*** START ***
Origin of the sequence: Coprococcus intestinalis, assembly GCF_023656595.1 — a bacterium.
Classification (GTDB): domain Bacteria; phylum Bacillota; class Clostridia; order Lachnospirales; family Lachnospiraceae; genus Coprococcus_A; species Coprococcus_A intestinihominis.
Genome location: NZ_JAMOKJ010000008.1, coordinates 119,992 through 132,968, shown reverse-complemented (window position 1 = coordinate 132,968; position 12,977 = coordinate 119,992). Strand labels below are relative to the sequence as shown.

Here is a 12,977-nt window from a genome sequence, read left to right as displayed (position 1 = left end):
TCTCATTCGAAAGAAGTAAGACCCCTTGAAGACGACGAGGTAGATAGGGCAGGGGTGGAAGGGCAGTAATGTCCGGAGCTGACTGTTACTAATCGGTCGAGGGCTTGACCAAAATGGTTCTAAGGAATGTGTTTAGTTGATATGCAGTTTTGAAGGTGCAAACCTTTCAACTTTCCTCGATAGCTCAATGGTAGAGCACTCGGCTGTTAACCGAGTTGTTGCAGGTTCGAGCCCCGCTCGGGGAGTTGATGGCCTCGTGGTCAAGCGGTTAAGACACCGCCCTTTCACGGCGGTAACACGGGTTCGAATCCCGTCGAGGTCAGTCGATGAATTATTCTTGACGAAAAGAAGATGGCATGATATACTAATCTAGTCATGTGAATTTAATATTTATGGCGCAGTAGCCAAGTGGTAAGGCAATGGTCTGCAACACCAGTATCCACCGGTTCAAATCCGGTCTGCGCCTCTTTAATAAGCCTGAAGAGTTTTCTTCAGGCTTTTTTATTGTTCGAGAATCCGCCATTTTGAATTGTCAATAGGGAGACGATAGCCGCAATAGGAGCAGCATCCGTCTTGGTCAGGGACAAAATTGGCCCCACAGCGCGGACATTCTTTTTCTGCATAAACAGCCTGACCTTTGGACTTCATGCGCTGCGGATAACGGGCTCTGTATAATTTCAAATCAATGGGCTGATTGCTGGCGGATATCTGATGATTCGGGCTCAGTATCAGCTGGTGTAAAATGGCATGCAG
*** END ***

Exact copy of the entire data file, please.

Origin of the sequence: Coprococcus intestinalis, assembly GCF_023656595.1 — a bacterium.
Classification (GTDB): domain Bacteria; phylum Bacillota; class Clostridia; order Lachnospirales; family Lachnospiraceae; genus Coprococcus_A; species Coprococcus_A intestinihominis.
Genome location: NZ_JAMOKJ010000008.1, coordinates 119,992 through 132,968, shown reverse-complemented (window position 1 = coordinate 132,968; position 12,977 = coordinate 119,992). Strand labels below are relative to the sequence as shown.

Here is a 12,977-nt window from a genome sequence, read left to right as displayed (position 1 = left end):
TCTCATTCGAAAGAAGTAAGACCCCTTGAAGACGACGAGGTAGATAGGGCAGGGGTGGAAGGGCAGTAATGTCCGGAGCTGACTGTTACTAATCGGTCGAGGGCTTGACCAAAATGGTTCTAAGGAATGTGTTTAGTTGATATGCAGTTTTGAAGGTGCAAACCTTTCAACTTTCCTCGATAGCTCAATGGTAGAGCACTCGGCTGTTAACCGAGTTGTTGCAGGTTCGAGCCCCGCTCGGGGAGTTGATGGCCTCGTGGTCAAGCGGTTAAGACACCGCCCTTTCACGGCGGTAACACGGGTTCGAATCCCGTCGAGGTCAGTCGATGAATTATTCTTGACGAAAAGAAGATGGCATGATATACTAATCTAGTCATGTGAATTTAATATTTATGGCGCAGTAGCCAAGTGGTAAGGCAATGGTCTGCAACACCAGTATCCACCGGTTCAAATCCGGTCTGCGCCTCTTTAATAAGCCTGAAGAGTTTTCTTCAGGCTTTTTTATTGTTCGAGAATCCGCCATTTTGAATTGTCAATAGGGAGACGATAGCCGCAATAGGAGCAGCATCCGTCTTGGTCAGGGACAAAATTGGCCCCACAGCGCGGACATTCTTTTTCTGCATAAACAGCCTGACCTTTGGACTTCATGCGCTGCGGATAACGGGCTCTGTATAATTTCAAATCAATGGGCTGATTGCTGGCGGATATCTGATGATTCGGGCTCAGTATCAGCTGGTGTAAAATGGCATGCAG